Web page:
After three-and-a-half years, nearly 12,000 yards passing and 68 touchdowns thrown, it turns out all Joe Flacco needed to finally prove that he's more than just a competent NFL quarterback was two minutes, 92 yards and one clutch connection with Torrey Smith, one that gave the Baltimore Ravens a thrilling 23-20 victory over the Pittsburgh Steelers on Sunday night.
Make no mistake about it—that final drive at Heinz Field was a (if not the) defining moment of Flacco's heretofore-fluctuant football career.
Not that he wasn't capable of doing great things on the field before. Quite the contrary, in fact; throwing the ball downfield has never been a problem for the strong-armed Flacco.
The problem, rather, lay with offensive coordinator Cam Cameron, who only recently decided to open up the playbook, remove the shackles from Flacco's wrists and let his franchise quarterback show off his arm strength.
And it's about time he did. Flacco was well on track for the worst season of his still-young career. He came into Sunday sporting a 6.68 yards-per-attempt average, an even-more-abysmal 53.8 percent on pass completions and only eight touchdowns against six interceptions through the first seven games.
Of course, the overall decline in Flacco's game wasn't just a case of him being held back, but rather of him being stuck in a system that wasn't making the best use of not only his talents, but also those of his receivers.
The selection of Smith in the 2011 NFL Draft, along with the tandem releases of veteran targets Derrick Mason and Todd Heap at the end of the lockout, was supposed to signal a new era of football in Baltimore.
An era in which the offense would look to stretch the field with a vertical passing game and, by extension, turn the Ravens into a team whose scoring prowess could keep up with, if not at times overshadow, its hard-hitting defense.
But a poor training camp by Smith, combined with a strong start by Ray Rice, gave Cameron the proper justification to retreat back into the deep, dark recesses of his conservative playcalling, even though Flacco no longer had the benefit of throwing short passes to Mason and Heap like he once did.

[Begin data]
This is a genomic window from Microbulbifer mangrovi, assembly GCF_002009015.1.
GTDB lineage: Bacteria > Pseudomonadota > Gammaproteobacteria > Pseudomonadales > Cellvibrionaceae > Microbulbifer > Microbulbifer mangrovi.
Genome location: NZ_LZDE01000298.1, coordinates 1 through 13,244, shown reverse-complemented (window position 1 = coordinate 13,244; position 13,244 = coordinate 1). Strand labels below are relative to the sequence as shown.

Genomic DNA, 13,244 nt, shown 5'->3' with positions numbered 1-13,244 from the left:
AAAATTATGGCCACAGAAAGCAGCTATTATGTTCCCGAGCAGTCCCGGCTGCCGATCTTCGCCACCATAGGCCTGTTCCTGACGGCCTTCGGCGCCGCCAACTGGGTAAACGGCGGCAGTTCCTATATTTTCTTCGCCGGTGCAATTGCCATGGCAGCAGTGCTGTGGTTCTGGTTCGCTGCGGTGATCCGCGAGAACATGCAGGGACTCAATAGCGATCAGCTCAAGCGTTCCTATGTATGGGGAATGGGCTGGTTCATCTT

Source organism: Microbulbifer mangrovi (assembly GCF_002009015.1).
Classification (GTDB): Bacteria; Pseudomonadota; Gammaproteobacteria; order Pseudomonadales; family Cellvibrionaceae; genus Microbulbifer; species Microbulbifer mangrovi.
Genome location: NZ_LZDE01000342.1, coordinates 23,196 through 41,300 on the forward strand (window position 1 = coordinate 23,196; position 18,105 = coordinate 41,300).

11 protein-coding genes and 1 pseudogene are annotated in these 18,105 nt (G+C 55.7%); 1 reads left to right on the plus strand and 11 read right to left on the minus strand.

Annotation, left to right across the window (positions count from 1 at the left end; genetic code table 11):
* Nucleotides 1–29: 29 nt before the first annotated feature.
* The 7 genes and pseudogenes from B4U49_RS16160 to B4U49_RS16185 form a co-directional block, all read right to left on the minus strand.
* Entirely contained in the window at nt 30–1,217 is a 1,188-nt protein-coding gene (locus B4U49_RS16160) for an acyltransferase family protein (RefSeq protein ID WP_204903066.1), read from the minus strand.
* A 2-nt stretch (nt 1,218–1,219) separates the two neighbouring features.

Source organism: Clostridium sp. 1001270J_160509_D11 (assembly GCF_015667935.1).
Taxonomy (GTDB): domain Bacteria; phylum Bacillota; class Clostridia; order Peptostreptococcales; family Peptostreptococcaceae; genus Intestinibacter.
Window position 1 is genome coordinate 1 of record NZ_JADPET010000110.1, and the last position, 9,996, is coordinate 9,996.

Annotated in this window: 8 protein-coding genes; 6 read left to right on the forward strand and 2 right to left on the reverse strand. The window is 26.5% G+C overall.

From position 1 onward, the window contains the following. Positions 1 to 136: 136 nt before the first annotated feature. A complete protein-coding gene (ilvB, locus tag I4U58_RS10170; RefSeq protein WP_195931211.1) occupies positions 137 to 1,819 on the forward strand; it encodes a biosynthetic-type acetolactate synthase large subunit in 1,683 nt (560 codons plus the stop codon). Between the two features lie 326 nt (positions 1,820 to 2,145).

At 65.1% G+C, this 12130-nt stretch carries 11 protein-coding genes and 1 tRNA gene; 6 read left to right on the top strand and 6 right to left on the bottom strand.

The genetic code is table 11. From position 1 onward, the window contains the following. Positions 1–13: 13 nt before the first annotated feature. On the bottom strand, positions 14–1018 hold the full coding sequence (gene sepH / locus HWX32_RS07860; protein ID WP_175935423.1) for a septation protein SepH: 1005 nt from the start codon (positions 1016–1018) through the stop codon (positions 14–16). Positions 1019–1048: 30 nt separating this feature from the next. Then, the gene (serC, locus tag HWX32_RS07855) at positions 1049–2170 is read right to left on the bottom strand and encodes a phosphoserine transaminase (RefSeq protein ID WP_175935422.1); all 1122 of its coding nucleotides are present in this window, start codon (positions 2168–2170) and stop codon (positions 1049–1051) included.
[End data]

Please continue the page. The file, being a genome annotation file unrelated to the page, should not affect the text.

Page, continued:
Anquan Boldin did his best to fill that void, but even he must've been itching to gun it down the sideline for a bit of backyard-style football from time to time.
Even after Smith blew up in Week 3 for three spectacular touchdowns against the Rams, the Ravens offense stuck to a steady, if not altogether bland, diet of Rice and bean-bag tosses.
Then came the Jacksonville game on Monday night in Week 7, when Baltimore managed just seven points and 146 yards amidst a wholly unimaginative game plan.
And then came the first half of the Arizona game, when the offense mustered just six points on two Billy Cundiff field goals while handcuffing Flacco to handoffs to Rice and Ricky Williams and a slew of fearful short passes, with the occasional, unsuccessful deep ball mixed in.
As ugly as that cabal was for Ravens fans to watch and for the players themselves to experience, it's proven to be a blessing in disguise since. Finally, Cameron saw the light and realized (as he should have weeks ago) that his offense would forever be predictable and ineffective if he didn't finally throw out Flacco's training bike entirely and give him the keys to the Harley.
After all, GM Ozzie Newsome didn't go out and build up his team's stock of skill players over the years for nothing. It was about time that Flacco had the opportunity to make the most of his own abilities while enabling his talented teammates to do the same for themselves.
Turns out, Flacco's doing just fine on his new set of wheels. All he's done since the end of Cameron's "Reign of Terror" is top 300 yards in consecutive games for the first time in his career while leading his team to wins each time out.
As a result, the Ravens own a share of the lead in the AFC North, a season sweep of the arch-rival Steelers and a clear path to the No. 1 seed in the conference playoffs.
And to think, all it took was the courage to allow Flacco the freedom to do what the Ravens drafted him to do in the first place.
That is, be a real franchise quarterback, a focal point of the offense, who can throw the ball all over the field without fear of restriction.
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